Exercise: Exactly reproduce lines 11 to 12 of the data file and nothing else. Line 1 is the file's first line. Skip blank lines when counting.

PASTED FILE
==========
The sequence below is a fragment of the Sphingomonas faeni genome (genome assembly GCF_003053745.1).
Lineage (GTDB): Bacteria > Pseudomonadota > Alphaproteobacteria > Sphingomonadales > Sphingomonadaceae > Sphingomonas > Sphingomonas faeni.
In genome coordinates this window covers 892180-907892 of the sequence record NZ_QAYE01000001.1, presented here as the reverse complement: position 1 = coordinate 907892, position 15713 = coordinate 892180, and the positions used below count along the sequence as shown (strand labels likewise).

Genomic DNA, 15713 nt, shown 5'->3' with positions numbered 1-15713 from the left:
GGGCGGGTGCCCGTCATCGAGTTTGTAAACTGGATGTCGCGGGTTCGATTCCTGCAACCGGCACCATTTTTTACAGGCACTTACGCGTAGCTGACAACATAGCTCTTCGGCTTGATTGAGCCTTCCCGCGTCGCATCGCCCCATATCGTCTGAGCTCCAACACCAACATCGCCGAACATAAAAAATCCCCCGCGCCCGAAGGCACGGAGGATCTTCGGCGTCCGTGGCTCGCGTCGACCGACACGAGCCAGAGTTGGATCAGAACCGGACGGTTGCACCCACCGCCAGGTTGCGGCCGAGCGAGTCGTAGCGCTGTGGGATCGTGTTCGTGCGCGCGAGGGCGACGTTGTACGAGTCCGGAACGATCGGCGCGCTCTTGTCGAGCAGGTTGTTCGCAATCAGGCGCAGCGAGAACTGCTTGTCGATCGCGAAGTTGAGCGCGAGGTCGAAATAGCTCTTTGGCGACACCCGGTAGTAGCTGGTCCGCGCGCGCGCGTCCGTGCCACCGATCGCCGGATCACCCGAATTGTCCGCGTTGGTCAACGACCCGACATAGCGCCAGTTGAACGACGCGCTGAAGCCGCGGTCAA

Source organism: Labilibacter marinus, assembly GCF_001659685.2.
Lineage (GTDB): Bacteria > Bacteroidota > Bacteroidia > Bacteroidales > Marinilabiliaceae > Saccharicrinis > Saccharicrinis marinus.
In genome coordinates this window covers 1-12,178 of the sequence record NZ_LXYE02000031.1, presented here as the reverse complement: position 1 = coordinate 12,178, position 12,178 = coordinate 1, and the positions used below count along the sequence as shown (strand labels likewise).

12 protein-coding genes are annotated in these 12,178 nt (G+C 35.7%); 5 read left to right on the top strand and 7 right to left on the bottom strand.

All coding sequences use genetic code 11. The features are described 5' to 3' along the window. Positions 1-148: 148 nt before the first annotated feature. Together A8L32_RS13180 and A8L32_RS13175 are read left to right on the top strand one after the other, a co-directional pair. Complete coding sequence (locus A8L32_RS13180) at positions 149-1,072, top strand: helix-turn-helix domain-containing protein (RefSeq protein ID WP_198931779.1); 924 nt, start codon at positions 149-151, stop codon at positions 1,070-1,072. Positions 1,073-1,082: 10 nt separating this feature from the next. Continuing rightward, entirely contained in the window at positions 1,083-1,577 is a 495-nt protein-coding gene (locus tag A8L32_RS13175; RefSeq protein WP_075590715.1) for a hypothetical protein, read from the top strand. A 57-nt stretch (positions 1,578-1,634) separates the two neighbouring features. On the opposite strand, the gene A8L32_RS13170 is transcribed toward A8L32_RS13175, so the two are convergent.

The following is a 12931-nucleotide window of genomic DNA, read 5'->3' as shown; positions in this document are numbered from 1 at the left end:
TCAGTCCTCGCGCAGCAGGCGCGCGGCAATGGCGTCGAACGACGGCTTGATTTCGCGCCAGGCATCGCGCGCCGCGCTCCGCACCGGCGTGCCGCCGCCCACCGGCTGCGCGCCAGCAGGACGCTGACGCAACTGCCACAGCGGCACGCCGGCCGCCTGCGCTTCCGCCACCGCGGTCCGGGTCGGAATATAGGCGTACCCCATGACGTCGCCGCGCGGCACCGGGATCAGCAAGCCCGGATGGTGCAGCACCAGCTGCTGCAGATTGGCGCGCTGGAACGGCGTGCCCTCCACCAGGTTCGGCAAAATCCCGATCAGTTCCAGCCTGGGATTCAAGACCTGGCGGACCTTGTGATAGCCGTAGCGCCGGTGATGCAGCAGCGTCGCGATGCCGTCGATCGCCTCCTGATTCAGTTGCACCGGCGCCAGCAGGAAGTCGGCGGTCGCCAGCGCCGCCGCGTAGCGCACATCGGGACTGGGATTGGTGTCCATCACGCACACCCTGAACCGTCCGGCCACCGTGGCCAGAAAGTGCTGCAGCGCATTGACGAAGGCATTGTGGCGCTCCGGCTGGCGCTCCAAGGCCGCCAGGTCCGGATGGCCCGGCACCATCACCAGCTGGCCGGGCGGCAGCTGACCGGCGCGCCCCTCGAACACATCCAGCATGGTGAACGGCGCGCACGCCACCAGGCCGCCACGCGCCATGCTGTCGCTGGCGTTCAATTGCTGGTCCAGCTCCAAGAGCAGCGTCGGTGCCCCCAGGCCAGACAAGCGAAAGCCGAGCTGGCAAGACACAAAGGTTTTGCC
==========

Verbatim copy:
The following is a 12931-nucleotide window of genomic DNA, read 5'->3' as shown; positions in this document are numbered from 1 at the left end:
TCAGTCCTCGCGCAGCAGGCGCGCGGCAATGGCGTCGAACGACGGCTTGATTTCGCGCCAGGCATCGCGCGCCGCGCTCCGCACCGGCGTGCCGCCGCCCACCGGCTGCGCGCCAGCAGGACGCTGACGCAACTGCCACAGCGGCACGCCGGCCGCCTGCGCTTCCGCCACCGCGGTCCGGGTCGGAATATAGGCGTACCCCATGACGTCGCCGCGCGGCACCGGGATCAGCAAGCCCGGATGGTGCAGCACCAGCTGCTGCAGATTGGCGCGCTGGAACGGCGTGCCCTCCACCAGGTTCGGCAAAATCCCGATCAGTTCCAGCCTGGGATTCAAGACCTGGCGGACCTTGTGATAGCCGTAGCGCCGGTGATGCAGCAGCGTCGCGATGCCGTCGATCGCCTCCTGATTCAGTTGCACCGGCGCCAGCAGGAAGTCGGCGGTCGCCAGCGCCGCCGCGTAGCGCACATCGGGACTGGGATTGGTGTCCATCACGCACACCCTGAACCGTCCGGCCACCGTGGCCAGAAAGTGCTGCAGCGCATTGACGAAGGCATTGTGGCGCTCCGGCTGGCGCTCCAAGGCCGCCAGGTCCGGATGGCCCGGCACCATCACCAGCTGGCCGGGCGGCAGCTGACCGGCGCGCCCCTCGAACACATCCAGCATGGTGAACGGCGCGCACGCCACCAGGCCGCCACGCGCCATGCTGTCGCTGGCGTTCAATTGCTGGTCCAGCTCCAAGAGCAGCGTCGGTGCCCCCAGGCCAGACAAGCGAAAGCCGAGCTGGCAAGACACAAAGGTTTTGCC